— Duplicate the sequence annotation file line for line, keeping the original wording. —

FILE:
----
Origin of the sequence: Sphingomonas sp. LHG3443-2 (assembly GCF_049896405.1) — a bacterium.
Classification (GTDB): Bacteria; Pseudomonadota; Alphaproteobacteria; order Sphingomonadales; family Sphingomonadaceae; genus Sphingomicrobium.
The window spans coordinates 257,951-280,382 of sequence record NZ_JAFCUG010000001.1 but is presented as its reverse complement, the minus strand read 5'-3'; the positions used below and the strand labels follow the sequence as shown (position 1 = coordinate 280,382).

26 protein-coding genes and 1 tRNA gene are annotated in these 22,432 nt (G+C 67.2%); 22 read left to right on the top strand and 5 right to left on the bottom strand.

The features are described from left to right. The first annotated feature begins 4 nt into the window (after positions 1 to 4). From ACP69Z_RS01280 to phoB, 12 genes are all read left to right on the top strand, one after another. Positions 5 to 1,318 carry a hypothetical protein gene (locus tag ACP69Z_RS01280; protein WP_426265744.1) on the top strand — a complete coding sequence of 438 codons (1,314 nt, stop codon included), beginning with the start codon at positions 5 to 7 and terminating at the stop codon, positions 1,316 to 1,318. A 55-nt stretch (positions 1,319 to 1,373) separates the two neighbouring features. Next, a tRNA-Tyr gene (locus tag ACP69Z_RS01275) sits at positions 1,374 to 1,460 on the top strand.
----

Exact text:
Origin of the sequence: Sphingomonas sp. LHG3443-2 (assembly GCF_049896405.1) — a bacterium.
Classification (GTDB): Bacteria; Pseudomonadota; Alphaproteobacteria; order Sphingomonadales; family Sphingomonadaceae; genus Sphingomicrobium.
The window spans coordinates 257,951-280,382 of sequence record NZ_JAFCUG010000001.1 but is presented as its reverse complement, the minus strand read 5'-3'; the positions used below and the strand labels follow the sequence as shown (position 1 = coordinate 280,382).

26 protein-coding genes and 1 tRNA gene are annotated in these 22,432 nt (G+C 67.2%); 22 read left to right on the top strand and 5 right to left on the bottom strand.

The features are described from left to right. The first annotated feature begins 4 nt into the window (after positions 1 to 4). From ACP69Z_RS01280 to phoB, 12 genes are all read left to right on the top strand, one after another. Positions 5 to 1,318 carry a hypothetical protein gene (locus tag ACP69Z_RS01280; protein WP_426265744.1) on the top strand — a complete coding sequence of 438 codons (1,314 nt, stop codon included), beginning with the start codon at positions 5 to 7 and terminating at the stop codon, positions 1,316 to 1,318. A 55-nt stretch (positions 1,319 to 1,373) separates the two neighbouring features. Next, a tRNA-Tyr gene (locus tag ACP69Z_RS01275) sits at positions 1,374 to 1,460 on the top strand.